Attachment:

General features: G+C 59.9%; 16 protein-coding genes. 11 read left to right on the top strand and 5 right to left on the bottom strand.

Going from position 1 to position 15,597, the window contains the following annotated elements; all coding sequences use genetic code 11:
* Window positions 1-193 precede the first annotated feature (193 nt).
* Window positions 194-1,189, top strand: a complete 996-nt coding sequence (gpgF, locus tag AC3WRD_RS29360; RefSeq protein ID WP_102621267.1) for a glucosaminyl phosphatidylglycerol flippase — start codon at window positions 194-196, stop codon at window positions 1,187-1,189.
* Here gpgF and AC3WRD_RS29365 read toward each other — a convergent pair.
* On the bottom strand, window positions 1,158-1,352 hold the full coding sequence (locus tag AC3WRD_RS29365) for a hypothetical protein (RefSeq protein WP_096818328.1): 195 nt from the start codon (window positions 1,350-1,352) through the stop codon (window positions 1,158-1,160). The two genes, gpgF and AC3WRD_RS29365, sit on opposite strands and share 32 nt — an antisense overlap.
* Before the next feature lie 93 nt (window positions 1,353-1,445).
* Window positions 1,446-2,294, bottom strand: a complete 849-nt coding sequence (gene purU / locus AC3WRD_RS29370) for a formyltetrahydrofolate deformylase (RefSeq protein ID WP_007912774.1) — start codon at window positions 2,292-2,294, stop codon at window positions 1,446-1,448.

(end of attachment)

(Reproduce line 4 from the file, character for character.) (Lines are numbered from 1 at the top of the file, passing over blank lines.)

* Window positions 194-1,189, top strand: a complete 996-nt coding sequence (gpgF, locus tag AC3WRD_RS29360; RefSeq protein ID WP_102621267.1) for a glucosaminyl phosphatidylglycerol flippase — start codon at window positions 194-196, stop codon at window positions 1,187-1,189.